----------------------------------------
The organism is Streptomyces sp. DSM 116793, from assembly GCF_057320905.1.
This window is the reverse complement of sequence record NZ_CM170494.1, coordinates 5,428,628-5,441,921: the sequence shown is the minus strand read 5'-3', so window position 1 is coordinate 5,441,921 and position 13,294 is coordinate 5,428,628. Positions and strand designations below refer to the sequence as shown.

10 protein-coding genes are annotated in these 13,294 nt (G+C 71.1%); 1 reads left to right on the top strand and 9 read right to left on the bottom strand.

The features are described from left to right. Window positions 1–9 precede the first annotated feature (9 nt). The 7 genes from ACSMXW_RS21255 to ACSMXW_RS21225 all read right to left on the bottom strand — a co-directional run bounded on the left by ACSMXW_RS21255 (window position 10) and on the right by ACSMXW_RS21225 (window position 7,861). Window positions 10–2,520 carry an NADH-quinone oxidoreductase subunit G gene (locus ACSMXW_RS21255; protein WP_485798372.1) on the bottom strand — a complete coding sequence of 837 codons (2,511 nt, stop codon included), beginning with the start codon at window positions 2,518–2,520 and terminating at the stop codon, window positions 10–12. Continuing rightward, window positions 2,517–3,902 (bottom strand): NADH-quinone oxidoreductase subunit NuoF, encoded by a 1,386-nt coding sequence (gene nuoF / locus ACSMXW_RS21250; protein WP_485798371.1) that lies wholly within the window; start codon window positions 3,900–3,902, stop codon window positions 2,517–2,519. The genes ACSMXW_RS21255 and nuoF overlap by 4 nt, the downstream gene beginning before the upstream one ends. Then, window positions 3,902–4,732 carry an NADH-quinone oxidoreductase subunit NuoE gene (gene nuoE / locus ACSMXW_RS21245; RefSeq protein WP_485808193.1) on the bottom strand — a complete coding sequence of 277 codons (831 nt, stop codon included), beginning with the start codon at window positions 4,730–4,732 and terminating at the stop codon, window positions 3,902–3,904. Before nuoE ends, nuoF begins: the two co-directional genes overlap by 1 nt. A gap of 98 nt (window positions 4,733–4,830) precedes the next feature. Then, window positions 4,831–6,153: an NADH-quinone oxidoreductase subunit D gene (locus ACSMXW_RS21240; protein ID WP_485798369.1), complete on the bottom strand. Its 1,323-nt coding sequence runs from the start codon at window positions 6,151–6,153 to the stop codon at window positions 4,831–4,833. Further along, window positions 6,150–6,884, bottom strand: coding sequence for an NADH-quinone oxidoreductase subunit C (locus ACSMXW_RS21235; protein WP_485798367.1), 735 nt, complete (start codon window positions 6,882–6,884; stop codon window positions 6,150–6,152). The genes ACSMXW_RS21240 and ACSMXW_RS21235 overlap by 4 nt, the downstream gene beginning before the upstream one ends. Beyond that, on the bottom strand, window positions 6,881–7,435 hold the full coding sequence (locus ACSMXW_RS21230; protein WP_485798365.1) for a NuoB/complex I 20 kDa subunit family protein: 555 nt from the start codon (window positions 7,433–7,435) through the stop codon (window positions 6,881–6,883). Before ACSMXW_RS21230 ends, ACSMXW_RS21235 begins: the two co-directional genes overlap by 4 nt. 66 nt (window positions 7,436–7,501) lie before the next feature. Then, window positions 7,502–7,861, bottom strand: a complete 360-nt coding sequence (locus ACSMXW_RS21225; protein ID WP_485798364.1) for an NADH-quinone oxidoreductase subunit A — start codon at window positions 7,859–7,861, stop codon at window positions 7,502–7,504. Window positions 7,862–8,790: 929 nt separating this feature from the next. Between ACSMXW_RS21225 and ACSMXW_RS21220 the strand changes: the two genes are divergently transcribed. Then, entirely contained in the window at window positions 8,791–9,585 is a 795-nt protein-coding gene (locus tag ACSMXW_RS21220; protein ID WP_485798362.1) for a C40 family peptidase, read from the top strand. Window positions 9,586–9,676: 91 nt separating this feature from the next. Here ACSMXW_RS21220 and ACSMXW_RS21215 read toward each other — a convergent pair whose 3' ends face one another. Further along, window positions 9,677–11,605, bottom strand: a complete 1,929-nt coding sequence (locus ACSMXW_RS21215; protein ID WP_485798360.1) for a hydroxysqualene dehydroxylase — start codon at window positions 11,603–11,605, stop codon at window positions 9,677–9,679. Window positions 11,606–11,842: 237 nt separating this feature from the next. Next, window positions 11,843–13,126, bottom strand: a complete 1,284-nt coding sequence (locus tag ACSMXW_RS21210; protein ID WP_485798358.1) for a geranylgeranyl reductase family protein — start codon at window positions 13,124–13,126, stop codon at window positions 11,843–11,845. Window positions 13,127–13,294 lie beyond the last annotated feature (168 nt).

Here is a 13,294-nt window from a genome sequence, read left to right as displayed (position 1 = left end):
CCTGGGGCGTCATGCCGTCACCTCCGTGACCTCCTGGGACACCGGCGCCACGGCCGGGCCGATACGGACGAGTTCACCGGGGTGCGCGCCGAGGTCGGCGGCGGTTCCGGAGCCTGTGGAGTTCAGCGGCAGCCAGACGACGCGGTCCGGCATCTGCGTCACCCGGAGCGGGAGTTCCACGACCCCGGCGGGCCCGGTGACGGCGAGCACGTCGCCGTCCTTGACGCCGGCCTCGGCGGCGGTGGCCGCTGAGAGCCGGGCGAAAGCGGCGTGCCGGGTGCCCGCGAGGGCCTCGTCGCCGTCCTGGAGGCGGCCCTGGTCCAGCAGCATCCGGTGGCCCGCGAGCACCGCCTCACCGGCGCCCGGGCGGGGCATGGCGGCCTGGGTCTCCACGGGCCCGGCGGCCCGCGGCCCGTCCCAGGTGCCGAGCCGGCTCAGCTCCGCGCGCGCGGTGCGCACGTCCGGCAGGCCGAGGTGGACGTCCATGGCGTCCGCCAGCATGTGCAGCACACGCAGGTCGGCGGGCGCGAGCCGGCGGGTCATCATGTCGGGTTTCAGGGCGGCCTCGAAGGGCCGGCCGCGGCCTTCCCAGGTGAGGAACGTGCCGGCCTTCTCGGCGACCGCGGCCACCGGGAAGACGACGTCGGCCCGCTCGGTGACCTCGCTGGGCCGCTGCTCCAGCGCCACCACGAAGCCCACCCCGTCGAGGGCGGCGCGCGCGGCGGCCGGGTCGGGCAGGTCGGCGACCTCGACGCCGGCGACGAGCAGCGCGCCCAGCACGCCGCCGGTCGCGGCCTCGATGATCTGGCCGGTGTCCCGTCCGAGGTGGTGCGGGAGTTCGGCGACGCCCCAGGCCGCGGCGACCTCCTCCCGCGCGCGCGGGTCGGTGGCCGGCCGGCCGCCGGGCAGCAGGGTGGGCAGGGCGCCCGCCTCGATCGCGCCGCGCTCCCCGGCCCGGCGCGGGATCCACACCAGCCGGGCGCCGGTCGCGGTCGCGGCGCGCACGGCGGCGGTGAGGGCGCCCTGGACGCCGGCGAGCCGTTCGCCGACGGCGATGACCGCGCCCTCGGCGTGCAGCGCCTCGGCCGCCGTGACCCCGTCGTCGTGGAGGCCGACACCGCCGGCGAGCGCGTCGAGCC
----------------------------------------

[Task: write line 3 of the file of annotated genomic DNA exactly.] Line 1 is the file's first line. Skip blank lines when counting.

10 protein-coding genes are annotated in these 13,294 nt (G+C 71.1%); 1 reads left to right on the top strand and 9 read right to left on the bottom strand.